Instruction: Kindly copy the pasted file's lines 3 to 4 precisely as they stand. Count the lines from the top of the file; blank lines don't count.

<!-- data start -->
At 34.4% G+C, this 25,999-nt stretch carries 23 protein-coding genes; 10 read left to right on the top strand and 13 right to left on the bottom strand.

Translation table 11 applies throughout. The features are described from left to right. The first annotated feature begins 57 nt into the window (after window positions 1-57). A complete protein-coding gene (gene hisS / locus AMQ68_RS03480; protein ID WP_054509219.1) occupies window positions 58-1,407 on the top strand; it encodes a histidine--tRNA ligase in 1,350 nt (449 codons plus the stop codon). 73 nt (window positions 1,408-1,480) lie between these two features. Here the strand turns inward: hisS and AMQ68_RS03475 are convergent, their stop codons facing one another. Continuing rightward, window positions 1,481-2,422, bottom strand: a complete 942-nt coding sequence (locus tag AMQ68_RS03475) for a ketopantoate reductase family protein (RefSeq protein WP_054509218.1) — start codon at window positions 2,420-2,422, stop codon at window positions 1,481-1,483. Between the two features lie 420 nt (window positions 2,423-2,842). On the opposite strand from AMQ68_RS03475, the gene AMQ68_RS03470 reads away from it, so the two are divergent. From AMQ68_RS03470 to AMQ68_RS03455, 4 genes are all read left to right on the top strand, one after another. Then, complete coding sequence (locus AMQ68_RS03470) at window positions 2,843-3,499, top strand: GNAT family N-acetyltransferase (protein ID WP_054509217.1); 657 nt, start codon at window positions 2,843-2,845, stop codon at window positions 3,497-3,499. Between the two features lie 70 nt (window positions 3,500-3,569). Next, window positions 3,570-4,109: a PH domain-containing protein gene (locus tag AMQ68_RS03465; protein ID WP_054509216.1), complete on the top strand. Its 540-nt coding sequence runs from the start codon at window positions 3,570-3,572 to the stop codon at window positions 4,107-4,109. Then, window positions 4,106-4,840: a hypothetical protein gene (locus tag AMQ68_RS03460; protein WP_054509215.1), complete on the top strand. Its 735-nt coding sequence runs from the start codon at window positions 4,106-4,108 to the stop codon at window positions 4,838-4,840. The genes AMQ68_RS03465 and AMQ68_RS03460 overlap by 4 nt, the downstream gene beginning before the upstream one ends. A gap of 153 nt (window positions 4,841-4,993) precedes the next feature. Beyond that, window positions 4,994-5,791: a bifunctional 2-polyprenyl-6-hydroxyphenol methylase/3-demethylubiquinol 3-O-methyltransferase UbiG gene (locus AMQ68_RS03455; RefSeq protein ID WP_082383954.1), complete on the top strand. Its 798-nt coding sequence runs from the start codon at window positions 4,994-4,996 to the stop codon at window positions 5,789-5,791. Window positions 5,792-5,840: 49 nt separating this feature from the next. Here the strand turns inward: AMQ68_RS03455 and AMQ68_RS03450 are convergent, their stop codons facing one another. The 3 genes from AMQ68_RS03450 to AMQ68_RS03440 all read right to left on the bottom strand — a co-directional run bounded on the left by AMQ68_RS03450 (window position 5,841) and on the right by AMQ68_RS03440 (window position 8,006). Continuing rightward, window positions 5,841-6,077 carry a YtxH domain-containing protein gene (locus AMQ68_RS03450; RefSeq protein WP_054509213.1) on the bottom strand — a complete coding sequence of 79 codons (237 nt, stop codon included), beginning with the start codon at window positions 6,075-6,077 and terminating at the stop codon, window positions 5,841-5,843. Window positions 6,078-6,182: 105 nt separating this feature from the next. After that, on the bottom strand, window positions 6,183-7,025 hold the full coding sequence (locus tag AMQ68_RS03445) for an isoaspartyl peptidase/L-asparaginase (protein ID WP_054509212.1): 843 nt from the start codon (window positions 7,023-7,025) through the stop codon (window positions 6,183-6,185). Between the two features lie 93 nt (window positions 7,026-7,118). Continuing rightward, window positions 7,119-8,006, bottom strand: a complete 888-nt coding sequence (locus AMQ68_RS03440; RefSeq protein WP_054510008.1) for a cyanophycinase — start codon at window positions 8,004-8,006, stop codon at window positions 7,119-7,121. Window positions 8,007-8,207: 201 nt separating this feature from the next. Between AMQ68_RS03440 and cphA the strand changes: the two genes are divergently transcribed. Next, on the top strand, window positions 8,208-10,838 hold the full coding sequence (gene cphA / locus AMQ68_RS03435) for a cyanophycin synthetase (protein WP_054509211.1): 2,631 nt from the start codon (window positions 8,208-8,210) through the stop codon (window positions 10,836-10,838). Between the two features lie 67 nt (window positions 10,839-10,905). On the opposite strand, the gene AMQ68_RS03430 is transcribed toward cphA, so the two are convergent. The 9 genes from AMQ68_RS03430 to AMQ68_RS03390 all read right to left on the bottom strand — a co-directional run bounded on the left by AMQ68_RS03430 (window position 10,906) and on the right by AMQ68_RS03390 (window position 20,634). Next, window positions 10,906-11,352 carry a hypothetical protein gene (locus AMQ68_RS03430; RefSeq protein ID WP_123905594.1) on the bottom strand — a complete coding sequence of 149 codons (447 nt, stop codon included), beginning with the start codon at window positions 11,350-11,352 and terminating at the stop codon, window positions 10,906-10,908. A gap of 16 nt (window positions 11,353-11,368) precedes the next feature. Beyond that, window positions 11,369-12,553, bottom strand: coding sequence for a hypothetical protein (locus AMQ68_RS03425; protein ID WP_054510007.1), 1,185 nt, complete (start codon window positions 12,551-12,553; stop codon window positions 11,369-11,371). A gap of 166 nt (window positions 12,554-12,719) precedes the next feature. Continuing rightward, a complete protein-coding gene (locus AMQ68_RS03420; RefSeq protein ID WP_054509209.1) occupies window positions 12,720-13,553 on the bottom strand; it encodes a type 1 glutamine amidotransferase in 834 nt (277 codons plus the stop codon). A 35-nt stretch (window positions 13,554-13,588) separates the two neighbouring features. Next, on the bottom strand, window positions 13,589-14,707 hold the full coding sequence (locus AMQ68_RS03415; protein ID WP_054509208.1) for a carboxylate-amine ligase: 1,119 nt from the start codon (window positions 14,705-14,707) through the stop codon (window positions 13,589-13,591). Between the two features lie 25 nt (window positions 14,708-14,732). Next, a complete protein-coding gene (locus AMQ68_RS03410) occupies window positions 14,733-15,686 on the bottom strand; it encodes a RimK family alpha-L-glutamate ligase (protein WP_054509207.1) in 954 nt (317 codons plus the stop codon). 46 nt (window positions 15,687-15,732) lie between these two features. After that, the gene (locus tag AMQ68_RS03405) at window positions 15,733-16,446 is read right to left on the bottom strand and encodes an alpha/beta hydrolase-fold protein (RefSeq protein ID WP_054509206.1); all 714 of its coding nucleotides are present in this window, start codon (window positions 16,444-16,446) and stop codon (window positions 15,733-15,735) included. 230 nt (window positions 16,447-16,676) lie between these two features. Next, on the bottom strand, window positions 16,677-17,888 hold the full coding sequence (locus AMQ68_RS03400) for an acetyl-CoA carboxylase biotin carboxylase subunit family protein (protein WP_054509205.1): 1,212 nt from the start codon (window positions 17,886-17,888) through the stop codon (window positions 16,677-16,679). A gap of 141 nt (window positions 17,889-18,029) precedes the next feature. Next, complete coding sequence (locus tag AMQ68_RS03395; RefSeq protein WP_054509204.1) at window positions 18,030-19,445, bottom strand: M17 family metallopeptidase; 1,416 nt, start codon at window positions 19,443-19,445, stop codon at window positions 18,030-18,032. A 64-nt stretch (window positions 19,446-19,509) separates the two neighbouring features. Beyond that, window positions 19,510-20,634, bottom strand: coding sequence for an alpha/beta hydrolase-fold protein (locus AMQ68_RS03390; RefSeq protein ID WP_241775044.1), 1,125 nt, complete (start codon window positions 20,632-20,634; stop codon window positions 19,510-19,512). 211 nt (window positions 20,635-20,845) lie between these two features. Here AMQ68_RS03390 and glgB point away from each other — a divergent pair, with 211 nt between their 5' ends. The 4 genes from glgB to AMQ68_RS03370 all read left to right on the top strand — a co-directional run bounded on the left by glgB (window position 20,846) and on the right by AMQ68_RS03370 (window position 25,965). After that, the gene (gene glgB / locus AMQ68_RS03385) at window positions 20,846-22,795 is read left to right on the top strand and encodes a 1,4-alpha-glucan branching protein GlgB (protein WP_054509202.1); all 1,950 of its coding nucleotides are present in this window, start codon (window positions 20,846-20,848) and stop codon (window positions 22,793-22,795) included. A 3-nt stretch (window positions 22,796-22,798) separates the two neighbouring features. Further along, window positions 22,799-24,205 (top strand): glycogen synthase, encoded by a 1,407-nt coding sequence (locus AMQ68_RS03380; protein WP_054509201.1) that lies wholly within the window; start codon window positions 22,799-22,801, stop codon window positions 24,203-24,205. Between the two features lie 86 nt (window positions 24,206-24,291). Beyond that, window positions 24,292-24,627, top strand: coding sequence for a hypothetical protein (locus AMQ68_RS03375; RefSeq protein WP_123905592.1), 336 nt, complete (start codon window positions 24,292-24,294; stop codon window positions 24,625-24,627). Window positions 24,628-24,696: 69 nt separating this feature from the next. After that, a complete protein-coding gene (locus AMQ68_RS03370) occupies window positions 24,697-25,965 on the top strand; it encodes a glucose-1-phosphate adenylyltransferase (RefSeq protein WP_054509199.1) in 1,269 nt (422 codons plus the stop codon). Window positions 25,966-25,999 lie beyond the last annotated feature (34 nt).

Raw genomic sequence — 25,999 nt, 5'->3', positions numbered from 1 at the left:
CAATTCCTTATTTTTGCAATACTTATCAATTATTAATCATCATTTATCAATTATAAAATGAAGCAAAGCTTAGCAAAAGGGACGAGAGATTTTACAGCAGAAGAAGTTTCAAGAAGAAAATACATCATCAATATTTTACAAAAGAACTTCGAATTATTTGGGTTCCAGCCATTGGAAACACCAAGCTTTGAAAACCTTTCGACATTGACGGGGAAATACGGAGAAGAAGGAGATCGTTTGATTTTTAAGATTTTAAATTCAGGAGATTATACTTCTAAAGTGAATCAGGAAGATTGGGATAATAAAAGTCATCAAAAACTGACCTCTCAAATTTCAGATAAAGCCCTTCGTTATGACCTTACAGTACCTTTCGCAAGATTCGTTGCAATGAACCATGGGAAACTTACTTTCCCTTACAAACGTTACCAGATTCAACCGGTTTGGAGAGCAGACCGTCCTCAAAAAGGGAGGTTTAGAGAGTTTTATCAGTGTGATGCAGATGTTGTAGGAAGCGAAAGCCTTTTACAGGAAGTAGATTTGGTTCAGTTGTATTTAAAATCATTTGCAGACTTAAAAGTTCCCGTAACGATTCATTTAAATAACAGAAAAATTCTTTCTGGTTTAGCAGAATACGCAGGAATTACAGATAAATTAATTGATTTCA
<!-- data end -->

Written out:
Raw genomic sequence — 25,999 nt, 5'->3', positions numbered from 1 at the left:
CAATTCCTTATTTTTGCAATACTTATCAATTATTAATCATCATTTATCAATTATAAAATGAAGCAAAGCTTAGCAAAAGGGACGAGAGATTTTACAGCAGAAGAAGTTTCAAGAAGAAAATACATCATCAATATTTTACAAAAGAACTTCGAATTATTTGGGTTCCAGCCATTGGAAACACCAAGCTTTGAAAACCTTTCGACATTGACGGGGAAATACGGAGAAGAAGGAGATCGTTTGATTTTTAAGATTTTAAATTCAGGAGATTATACTTCTAAAGTGAATCAGGAAGATTGGGATAATAAAAGTCATCAAAAACTGACCTCTCAAATTTCAGATAAAGCCCTTCGTTATGACCTTACAGTACCTTTCGCAAGATTCGTTGCAATGAACCATGGGAAACTTACTTTCCCTTACAAACGTTACCAGATTCAACCGGTTTGGAGAGCAGACCGTCCTCAAAAAGGGAGGTTTAGAGAGTTTTATCAGTGTGATGCAGATGTTGTAGGAAGCGAAAGCCTTTTACAGGAAGTAGATTTGGTTCAGTTGTATTTAAAATCATTTGCAGACTTAAAAGTTCCCGTAACGATTCATTTAAATAACAGAAAAATTCTTTCTGGTTTAGCAGAATACGCAGGAATTACAGATAAATTAATTGATTTCA